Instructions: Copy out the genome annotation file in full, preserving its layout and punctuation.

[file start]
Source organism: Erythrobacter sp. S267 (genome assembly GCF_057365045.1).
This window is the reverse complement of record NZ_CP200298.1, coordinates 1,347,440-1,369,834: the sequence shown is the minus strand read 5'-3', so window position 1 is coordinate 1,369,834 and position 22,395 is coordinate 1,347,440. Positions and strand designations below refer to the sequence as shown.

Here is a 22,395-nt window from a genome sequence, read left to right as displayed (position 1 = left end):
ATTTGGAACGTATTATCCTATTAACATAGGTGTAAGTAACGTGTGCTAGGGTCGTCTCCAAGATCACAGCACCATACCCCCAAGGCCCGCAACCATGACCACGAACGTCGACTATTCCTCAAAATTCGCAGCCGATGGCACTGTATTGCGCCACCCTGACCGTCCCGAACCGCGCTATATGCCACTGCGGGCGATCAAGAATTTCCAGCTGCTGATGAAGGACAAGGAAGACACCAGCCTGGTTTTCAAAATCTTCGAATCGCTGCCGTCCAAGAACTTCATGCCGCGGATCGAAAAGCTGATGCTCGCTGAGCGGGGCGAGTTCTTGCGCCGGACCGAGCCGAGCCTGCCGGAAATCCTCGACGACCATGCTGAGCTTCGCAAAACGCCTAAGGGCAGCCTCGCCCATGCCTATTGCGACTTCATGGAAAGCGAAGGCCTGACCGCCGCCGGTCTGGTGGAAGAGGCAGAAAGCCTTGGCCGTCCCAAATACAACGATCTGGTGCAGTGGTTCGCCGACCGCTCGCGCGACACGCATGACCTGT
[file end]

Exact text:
Source organism: Erythrobacter sp. S267 (genome assembly GCF_057365045.1).
This window is the reverse complement of record NZ_CP200298.1, coordinates 1,347,440-1,369,834: the sequence shown is the minus strand read 5'-3', so window position 1 is coordinate 1,369,834 and position 22,395 is coordinate 1,347,440. Positions and strand designations below refer to the sequence as shown.

Here is a 22,395-nt window from a genome sequence, read left to right as displayed (position 1 = left end):
ATTTGGAACGTATTATCCTATTAACATAGGTGTAAGTAACGTGTGCTAGGGTCGTCTCCAAGATCACAGCACCATACCCCCAAGGCCCGCAACCATGACCACGAACGTCGACTATTCCTCAAAATTCGCAGCCGATGGCACTGTATTGCGCCACCCTGACCGTCCCGAACCGCGCTATATGCCACTGCGGGCGATCAAGAATTTCCAGCTGCTGATGAAGGACAAGGAAGACACCAGCCTGGTTTTCAAAATCTTCGAATCGCTGCCGTCCAAGAACTTCATGCCGCGGATCGAAAAGCTGATGCTCGCTGAGCGGGGCGAGTTCTTGCGCCGGACCGAGCCGAGCCTGCCGGAAATCCTCGACGACCATGCTGAGCTTCGCAAAACGCCTAAGGGCAGCCTCGCCCATGCCTATTGCGACTTCATGGAAAGCGAAGGCCTGACCGCCGCCGGTCTGGTGGAAGAGGCAGAAAGCCTTGGCCGTCCCAAATACAACGATCTGGTGCAGTGGTTCGCCGACCGCTCGCGCGACACGCATGACCTGT